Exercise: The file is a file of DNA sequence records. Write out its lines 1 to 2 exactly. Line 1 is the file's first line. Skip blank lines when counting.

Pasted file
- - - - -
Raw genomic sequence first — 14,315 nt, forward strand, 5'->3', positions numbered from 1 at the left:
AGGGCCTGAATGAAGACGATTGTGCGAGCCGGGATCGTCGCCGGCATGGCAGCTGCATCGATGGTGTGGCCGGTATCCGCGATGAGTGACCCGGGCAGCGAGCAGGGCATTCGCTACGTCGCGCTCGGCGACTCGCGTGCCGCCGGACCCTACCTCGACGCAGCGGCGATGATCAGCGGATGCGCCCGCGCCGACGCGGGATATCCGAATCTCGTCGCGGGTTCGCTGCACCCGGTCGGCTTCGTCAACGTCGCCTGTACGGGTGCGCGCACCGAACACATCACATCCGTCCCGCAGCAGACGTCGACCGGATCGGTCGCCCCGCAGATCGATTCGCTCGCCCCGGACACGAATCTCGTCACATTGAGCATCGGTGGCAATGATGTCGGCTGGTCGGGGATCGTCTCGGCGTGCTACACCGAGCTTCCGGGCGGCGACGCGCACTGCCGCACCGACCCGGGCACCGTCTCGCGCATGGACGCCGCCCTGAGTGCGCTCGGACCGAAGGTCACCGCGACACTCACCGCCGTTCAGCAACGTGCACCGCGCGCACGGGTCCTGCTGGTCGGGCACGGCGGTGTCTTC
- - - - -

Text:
Raw genomic sequence first — 14,315 nt, forward strand, 5'->3', positions numbered from 1 at the left:
AGGGCCTGAATGAAGACGATTGTGCGAGCCGGGATCGTCGCCGGCATGGCAGCTGCATCGATGGTGTGGCCGGTATCCGCGATGAGTGACCCGGGCAGCGAGCAGGGCATTCGCTACGTCGCGCTCGGCGACTCGCGTGCCGCCGGACCCTACCTCGACGCAGCGGCGATGATCAGCGGATGCGCCCGCGCCGACGCGGGATATCCGAATCTCGTCGCGGGTTCGCTGCACCCGGTCGGCTTCGTCAACGTCGCCTGTACGGGTGCGCGCACCGAACACATCACATCCGTCCCGCAGCAGACGTCGACCGGATCGGTCGCCCCGCAGATCGATTCGCTCGCCCCGGACACGAATCTCGTCACATTGAGCATCGGTGGCAATGATGTCGGCTGGTCGGGGATCGTCTCGGCGTGCTACACCGAGCTTCCGGGCGGCGACGCGCACTGCCGCACCGACCCGGGCACCGTCTCGCGCATGGACGCCGCCCTGAGTGCGCTCGGACCGAAGGTCACCGCGACACTCACCGCCGTTCAGCAACGTGCACCGCGCGCACGGGTCCTGCTGGTCGGGCACGGCGGTGTCTTC